Falklands : Falklands The Hon Mr Dick Sawle's Motion for Adjournment Speech
Submitted by Falkland Islands News Network (Juanita Brock) 21.12.2011 (Article Archived on 04.01.2012)
Mr Speaker, Honourable Members, it seems like a very short time since we were last here together but the noticeable difference is that there are no longer six but there are now eight of us in due to last night’s results.
The Hon Mr Dick Sawle:
So much for my blank look Mr Speaker. Mr Speaker, Honourable Members, it seems like a very short time since we were last here together but the noticeable difference is that there are no longer six but there are now eight of us in due to last night’s results. It is good to be up to full strength once again and I would like to congratulate Ian Hansen to the Assembly. Ian has many years’ experience in this job and I look forward to working with you, Ian.
I firmly believe in a single constituency, by the way, and I do believe that the fact that Ian was elected unopposed does lend some strength to that argument. But this is not any form of criticism of yourself whatsoever; it is simply an observation.
Mr Speaker, I would also like to congratulate Dr Barry Elsby on his resounding election on Thursday night. His was certainly a resounding victory and does credit to the amount of effort put into his approach. It is good to see the electorate judge that fresh views and perspectives are still high on their agenda. I will enjoy working with them both and at the same time, I would also like to offer commiserations to John, Steve and Norman.
I hope and expect that we will approach all the country’s issues with one thing uppermost in mind – support for our country and putting the country first in everything we do. I look forward to working with them both on the many issues that we face. I also sincerely hope that we do not lose any more Members along the way between now and November 2013, when we have the next general election.
Democracy, a cynic might say, is the name we give the people when we need them. Over the last two years that process has been repeated twice so we could perhaps argue that we are more democratic than most here in the Falklands.
Mr Speaker, election time is when we all think about leadership. And I noted that the comments in an editorial recently in the newspaper largely reflected my own thoughts, which I have expressed in this chamber on more than one occasion – namely that we must give serious consideration to expanding the pool of potential candidates for election. Members’ pay is only one element of this. The barrier of low wages does not stimulate competition; neither does it reflect the fact that the job of being an MLA certainly should now be considered a full-time job.
It involves much Town Council work, national strategic planning and increasingly more involvement in international matters that affect the Falklands. There should be no impediment to people wishing to stand for election. And once elected there should be ample and adequate resources to carry out their task.
But it’s not just about pay Mr Speaker we need to look at the scrutiny mechanisms within our government as well. We have a Public Accounts Committee and a complaints Commissioner. Both are welcome mechanisms. But in the case of the PAC we have two Members of government potentially scrutinising their own decisions made on Standing Finance Committee. Four, usually five Members sitting opposite me – five Members sitting opposite me - often four in recent times – are meant to carry out the scrutiny role of those who are elected to Executive Council. Yet they won’t have sight of all papers and have the opportunity to influence EXCO decisions and will be voting on an equal basis on all financial decision making through SFC.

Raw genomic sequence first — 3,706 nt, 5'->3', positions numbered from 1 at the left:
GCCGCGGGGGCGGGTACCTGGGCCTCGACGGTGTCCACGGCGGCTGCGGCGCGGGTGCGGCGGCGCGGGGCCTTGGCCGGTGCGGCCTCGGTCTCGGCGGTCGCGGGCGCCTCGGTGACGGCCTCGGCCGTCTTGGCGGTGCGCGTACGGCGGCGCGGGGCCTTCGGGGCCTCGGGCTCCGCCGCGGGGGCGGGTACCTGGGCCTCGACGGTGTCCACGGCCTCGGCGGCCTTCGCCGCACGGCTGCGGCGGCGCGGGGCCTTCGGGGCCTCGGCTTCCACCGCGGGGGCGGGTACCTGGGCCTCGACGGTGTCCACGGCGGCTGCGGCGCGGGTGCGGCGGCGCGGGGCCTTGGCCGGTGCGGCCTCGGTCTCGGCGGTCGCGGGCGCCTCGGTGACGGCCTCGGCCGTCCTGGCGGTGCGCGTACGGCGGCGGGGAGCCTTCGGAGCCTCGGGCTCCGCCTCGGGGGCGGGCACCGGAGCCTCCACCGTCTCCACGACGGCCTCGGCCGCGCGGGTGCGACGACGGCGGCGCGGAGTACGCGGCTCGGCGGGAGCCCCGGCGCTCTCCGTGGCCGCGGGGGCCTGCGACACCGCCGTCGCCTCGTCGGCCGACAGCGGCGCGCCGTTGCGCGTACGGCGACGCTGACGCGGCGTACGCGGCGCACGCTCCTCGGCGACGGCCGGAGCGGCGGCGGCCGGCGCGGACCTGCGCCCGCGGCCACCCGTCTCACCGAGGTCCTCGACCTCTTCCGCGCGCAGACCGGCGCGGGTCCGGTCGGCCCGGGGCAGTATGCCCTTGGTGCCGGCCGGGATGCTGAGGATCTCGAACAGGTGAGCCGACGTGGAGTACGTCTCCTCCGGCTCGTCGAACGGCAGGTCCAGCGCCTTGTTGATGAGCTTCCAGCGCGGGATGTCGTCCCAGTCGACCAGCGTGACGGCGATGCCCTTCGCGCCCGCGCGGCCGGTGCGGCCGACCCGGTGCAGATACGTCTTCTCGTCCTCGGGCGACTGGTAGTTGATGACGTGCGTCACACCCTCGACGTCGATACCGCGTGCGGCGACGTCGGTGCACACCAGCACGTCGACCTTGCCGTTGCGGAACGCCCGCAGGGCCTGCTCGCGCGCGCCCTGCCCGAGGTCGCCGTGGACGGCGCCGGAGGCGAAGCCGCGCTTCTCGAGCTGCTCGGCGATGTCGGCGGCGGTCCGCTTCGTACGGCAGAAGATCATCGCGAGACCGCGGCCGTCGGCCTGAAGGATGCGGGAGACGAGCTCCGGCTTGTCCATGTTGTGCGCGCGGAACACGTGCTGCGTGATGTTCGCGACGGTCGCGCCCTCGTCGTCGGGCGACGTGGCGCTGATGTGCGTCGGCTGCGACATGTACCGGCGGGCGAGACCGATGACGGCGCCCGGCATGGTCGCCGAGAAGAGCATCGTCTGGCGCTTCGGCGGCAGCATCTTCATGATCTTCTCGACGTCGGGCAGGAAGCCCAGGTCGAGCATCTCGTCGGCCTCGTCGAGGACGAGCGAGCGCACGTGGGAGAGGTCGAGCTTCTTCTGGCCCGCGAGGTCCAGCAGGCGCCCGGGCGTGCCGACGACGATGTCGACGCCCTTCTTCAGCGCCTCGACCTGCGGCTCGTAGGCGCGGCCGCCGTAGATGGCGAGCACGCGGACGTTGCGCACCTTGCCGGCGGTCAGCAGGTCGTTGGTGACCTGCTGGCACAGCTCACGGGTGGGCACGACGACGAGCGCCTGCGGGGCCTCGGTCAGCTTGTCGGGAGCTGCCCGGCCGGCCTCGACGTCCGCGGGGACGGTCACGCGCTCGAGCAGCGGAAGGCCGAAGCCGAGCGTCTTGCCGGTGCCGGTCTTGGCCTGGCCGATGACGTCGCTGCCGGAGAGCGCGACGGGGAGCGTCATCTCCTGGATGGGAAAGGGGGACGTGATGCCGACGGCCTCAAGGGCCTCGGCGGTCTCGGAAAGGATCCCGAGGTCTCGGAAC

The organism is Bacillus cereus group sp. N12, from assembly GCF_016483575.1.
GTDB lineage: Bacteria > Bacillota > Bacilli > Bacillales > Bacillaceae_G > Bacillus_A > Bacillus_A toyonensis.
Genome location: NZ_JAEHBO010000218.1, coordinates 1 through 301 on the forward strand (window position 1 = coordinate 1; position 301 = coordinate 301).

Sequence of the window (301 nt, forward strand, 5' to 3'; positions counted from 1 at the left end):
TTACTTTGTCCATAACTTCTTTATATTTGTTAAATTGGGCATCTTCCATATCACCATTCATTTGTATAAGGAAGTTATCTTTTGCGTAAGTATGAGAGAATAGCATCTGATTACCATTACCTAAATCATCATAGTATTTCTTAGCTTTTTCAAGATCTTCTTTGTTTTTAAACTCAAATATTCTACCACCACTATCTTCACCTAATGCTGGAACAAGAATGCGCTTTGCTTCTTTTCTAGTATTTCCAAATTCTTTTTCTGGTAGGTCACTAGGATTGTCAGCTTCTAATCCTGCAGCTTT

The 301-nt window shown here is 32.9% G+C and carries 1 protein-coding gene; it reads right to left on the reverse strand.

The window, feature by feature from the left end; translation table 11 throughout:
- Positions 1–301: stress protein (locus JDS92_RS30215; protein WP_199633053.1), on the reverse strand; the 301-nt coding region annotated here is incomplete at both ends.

There is therefore no real scrutiny mechanism other than that of public discontent. Members have portfolio responsibilities but no real powers to back up those responsibilities as the Civil Service is led by the Chief Executive and not by Members.
We have no elected leader and there is a lack of continuity in many of our roles that we carry out, especially those within international bodies that we frequently attend. This later point is something which is unfortunately being promoted by this Assembly which I feel is completely wrong.
In summary, Mr Speaker, we do need to look at how we work more closely. It is far wider than what Members should be paid.
Constitutions, as Henry Bellingham, the OT Minister said at the last Overseas Territories’ Meeting, should be viewed as work in progress. And we should not shy away from essential repair and maintenance work on our own Constitution as well as adding elements to it which I would hope could be viewed as assets.
But, Mr Speaker, what has become clear to me in my short time here is that any changes require a co-ordinated, carefully planned approach. I would like to repeat that just giving members more pay is not what this is about. And I wish to make that quite clear. I would hope that colleagues and the public generally would welcome further debate on this aspect of our government as I believe our country would benefit from it. I will not let it drop under the radar as I feel very strongly that we should be debating and discussing this quite openly as I frequently do in conversation with people.
Mr Speaker, I would now like to say a few words about succession planning. I briefly attended a course at Darwin Lodge recently, which is part of this process. I think there were about 18 people from the public sector from all types of roles and all ages. It was a huge success from what I have been told and also from what I experienced. People could see advantages in working together. There was a united approach to solving problems and a lively debate about many issues. Above all, there was enthusiasm about the Falklands, their issues and their future. It was a great boost to morale. This Assembly has always had succession planning listed as a high priority objective and quite rightly so.
The course was only one part of a larger process that has been going on for some time now and which still has some time to run. I wish those that had been involved and those that may yet be involved every success. I have raised this as an important issue within other Overseas Territories and there are others that are looking at taking on a similar approach, especially where the OT is relatively small as we are. I hope that we may be able to share our experiences with other OTs and maybe place people on secondments so that they can widen their experience. This is already about to happen with at least one senior civil servant, who will be going to the UK for a time to work in a different environment. I wish them all the best and know that the experience will stand them in good stead and also be of great benefit to us.